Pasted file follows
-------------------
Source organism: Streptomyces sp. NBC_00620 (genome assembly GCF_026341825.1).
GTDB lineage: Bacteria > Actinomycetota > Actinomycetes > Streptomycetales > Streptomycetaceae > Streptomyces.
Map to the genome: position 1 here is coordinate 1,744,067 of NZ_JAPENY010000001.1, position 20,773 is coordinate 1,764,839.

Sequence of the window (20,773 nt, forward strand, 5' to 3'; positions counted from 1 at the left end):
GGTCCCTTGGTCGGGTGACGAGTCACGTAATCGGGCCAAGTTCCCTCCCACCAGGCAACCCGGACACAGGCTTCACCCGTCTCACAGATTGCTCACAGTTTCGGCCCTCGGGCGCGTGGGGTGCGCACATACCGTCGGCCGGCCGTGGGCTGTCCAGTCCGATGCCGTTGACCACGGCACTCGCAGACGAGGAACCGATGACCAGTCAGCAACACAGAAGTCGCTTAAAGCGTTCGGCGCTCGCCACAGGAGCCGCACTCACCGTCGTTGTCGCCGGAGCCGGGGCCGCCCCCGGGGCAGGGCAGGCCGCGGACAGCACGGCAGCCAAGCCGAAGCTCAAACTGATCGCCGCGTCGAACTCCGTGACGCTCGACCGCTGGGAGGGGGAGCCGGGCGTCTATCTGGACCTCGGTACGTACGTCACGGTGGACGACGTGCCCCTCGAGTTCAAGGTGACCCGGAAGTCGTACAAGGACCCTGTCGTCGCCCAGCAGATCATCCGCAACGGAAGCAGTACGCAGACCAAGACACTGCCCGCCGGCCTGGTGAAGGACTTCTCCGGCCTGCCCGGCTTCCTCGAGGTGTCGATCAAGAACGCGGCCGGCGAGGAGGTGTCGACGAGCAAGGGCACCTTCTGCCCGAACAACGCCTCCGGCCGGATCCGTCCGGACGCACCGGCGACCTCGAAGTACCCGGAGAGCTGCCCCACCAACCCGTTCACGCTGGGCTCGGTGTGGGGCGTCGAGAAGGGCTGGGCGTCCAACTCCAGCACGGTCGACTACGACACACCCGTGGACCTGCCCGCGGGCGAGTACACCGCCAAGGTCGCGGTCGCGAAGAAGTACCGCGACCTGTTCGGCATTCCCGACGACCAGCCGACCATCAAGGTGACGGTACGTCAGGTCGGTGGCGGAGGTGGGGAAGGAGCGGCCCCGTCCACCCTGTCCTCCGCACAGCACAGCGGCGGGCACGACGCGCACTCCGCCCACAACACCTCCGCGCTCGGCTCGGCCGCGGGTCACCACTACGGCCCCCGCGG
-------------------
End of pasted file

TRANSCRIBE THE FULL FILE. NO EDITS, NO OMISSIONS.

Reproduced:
Source organism: Streptomyces sp. NBC_00620 (genome assembly GCF_026341825.1).
GTDB lineage: Bacteria > Actinomycetota > Actinomycetes > Streptomycetales > Streptomycetaceae > Streptomyces.
Map to the genome: position 1 here is coordinate 1,744,067 of NZ_JAPENY010000001.1, position 20,773 is coordinate 1,764,839.

Sequence of the window (20,773 nt, forward strand, 5' to 3'; positions counted from 1 at the left end):
GGTCCCTTGGTCGGGTGACGAGTCACGTAATCGGGCCAAGTTCCCTCCCACCAGGCAACCCGGACACAGGCTTCACCCGTCTCACAGATTGCTCACAGTTTCGGCCCTCGGGCGCGTGGGGTGCGCACATACCGTCGGCCGGCCGTGGGCTGTCCAGTCCGATGCCGTTGACCACGGCACTCGCAGACGAGGAACCGATGACCAGTCAGCAACACAGAAGTCGCTTAAAGCGTTCGGCGCTCGCCACAGGAGCCGCACTCACCGTCGTTGTCGCCGGAGCCGGGGCCGCCCCCGGGGCAGGGCAGGCCGCGGACAGCACGGCAGCCAAGCCGAAGCTCAAACTGATCGCCGCGTCGAACTCCGTGACGCTCGACCGCTGGGAGGGGGAGCCGGGCGTCTATCTGGACCTCGGTACGTACGTCACGGTGGACGACGTGCCCCTCGAGTTCAAGGTGACCCGGAAGTCGTACAAGGACCCTGTCGTCGCCCAGCAGATCATCCGCAACGGAAGCAGTACGCAGACCAAGACACTGCCCGCCGGCCTGGTGAAGGACTTCTCCGGCCTGCCCGGCTTCCTCGAGGTGTCGATCAAGAACGCGGCCGGCGAGGAGGTGTCGACGAGCAAGGGCACCTTCTGCCCGAACAACGCCTCCGGCCGGATCCGTCCGGACGCACCGGCGACCTCGAAGTACCCGGAGAGCTGCCCCACCAACCCGTTCACGCTGGGCTCGGTGTGGGGCGTCGAGAAGGGCTGGGCGTCCAACTCCAGCACGGTCGACTACGACACACCCGTGGACCTGCCCGCGGGCGAGTACACCGCCAAGGTCGCGGTCGCGAAGAAGTACCGCGACCTGTTCGGCATTCCCGACGACCAGCCGACCATCAAGGTGACGGTACGTCAGGTCGGTGGCGGAGGTGGGGAAGGAGCGGCCCCGTCCACCCTGTCCTCCGCACAGCACAGCGGCGGGCACGACGCGCACTCCGCCCACAACACCTCCGCGCTCGGCTCGGCCGCGGGTCACCACTACGGCCCCCGCGG